The Intelligent Investor, written by Benjamin Graham, is the definitive book on value investing. In this video series, from one to twenty four, we will supply guidance in the adoption and execution of investment policy. Still, comparatively little will be said here about the technique of analyzing securities. Attention will be paid cheaply to investment principles and investors attitudes.
Bruce Berkowitz gives his insights about what is going on the market and where is he putting his money right now. His favourite stocks are recession-proof, defense and health care, because the health care companies are generating significant amounts of free cash and they are doing their job. He says that there is nothing more important at the end of the day than health and safety of us. Health care companies are the companies that will help to improve the United States system.
In this video Warren Buffett talks about Benjamin Graham. He says that it was a pleasure for him to talk about Ben. He remembers that in 1949 he bought a copy of “Intelligent Investor”, and that book not only changed his investment philosophy, but his all life. He would have been another person living in another place without that book. It was Ben's ideas that sent him to the right path. He applied to the Columbia University where he met Ben Graham. When he finished his studies, he said to Ben that he would like to work for him for nothing, but he said that he is overpriced.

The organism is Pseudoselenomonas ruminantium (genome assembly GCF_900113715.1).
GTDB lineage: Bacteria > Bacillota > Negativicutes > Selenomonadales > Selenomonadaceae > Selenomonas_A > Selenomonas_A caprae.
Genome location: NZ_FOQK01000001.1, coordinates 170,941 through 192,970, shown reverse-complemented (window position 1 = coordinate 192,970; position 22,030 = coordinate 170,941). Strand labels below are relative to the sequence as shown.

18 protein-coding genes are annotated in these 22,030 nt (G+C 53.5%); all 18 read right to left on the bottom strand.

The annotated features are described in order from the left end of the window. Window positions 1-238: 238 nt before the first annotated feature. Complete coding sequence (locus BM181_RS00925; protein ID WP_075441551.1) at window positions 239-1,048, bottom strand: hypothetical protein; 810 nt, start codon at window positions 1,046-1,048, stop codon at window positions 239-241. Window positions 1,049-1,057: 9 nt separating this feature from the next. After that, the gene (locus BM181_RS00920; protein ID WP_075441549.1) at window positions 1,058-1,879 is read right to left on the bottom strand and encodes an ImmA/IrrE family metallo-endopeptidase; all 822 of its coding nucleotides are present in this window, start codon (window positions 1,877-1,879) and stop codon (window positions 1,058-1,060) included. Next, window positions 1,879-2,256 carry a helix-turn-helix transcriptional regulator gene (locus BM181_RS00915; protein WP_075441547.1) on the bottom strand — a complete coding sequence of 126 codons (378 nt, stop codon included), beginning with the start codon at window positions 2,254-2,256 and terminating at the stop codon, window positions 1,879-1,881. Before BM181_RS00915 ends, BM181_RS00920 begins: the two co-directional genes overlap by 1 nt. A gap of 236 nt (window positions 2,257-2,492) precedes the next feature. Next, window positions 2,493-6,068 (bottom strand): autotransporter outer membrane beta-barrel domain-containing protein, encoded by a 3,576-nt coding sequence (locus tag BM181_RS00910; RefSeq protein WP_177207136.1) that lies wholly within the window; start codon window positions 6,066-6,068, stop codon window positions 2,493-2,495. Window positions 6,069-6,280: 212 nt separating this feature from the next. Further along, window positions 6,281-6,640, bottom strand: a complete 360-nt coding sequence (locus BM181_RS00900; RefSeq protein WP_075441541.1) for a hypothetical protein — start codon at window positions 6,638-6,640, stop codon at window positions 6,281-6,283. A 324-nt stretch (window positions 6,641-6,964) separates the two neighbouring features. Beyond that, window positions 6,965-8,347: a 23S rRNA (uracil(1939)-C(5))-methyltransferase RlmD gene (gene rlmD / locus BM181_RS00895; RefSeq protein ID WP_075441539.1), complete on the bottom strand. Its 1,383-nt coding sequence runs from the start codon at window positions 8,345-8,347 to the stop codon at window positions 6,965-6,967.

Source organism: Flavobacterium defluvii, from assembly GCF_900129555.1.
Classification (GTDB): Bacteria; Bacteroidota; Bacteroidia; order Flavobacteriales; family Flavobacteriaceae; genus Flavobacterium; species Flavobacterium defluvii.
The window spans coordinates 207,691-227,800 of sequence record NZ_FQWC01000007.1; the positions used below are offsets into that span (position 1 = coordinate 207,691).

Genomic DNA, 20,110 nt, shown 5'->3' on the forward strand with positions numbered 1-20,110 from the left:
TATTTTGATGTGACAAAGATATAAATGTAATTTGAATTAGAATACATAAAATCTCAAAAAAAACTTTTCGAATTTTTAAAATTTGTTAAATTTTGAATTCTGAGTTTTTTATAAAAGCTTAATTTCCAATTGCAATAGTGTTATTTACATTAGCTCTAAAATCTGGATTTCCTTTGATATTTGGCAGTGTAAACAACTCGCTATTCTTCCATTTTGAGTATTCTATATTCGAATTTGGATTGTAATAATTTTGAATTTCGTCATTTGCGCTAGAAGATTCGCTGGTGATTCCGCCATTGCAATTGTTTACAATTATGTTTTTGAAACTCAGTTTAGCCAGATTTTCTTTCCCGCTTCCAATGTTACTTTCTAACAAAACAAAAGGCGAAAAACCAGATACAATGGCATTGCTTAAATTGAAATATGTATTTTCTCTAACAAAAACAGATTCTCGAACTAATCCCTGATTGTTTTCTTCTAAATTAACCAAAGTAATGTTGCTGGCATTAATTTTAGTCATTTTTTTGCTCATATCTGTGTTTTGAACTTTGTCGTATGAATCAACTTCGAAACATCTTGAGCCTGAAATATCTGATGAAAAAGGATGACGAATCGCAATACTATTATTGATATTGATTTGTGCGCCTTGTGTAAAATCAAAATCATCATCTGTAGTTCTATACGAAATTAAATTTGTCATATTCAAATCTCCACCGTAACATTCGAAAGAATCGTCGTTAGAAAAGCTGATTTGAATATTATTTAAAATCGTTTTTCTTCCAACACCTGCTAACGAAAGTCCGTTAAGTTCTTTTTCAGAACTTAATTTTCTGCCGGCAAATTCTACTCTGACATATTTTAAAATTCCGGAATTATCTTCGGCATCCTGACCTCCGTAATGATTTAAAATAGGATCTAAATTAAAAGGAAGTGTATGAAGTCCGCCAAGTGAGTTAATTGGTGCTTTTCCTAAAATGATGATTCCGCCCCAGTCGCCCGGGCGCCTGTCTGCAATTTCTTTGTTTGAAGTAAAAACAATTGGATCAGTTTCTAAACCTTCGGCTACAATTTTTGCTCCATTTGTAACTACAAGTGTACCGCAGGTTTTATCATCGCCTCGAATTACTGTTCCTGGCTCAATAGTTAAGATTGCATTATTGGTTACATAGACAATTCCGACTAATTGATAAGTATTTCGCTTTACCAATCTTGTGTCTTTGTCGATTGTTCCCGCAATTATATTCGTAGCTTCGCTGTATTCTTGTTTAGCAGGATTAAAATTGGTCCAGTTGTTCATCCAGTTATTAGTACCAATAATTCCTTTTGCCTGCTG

Warren Buffett talks about diversification in this video. So, he says that you should diversify if your goal is not to beat the markets and you are not an experimented investor. Most people should be invested in index funds and not trade. You need only six best ideas, few people got rich because of a seventh best idea. Warren says that he would put 50% in his single best idea. He does not diversify in his personal account.
Warren Buffett continues to talk about Coke, company that is growing a lot faster outside US than in the US. Coke started in 1919 for $40/share. A year later it was selling for $19/share. There must have been a disaster. Maybe sugar prices increased. Such things effect the short term. But if you ignored the short term, and reinvested the dividends in Coke stock, you’d have about $4,000,000 today. Warren thinks that if you are right about the business, you will make a lot of money.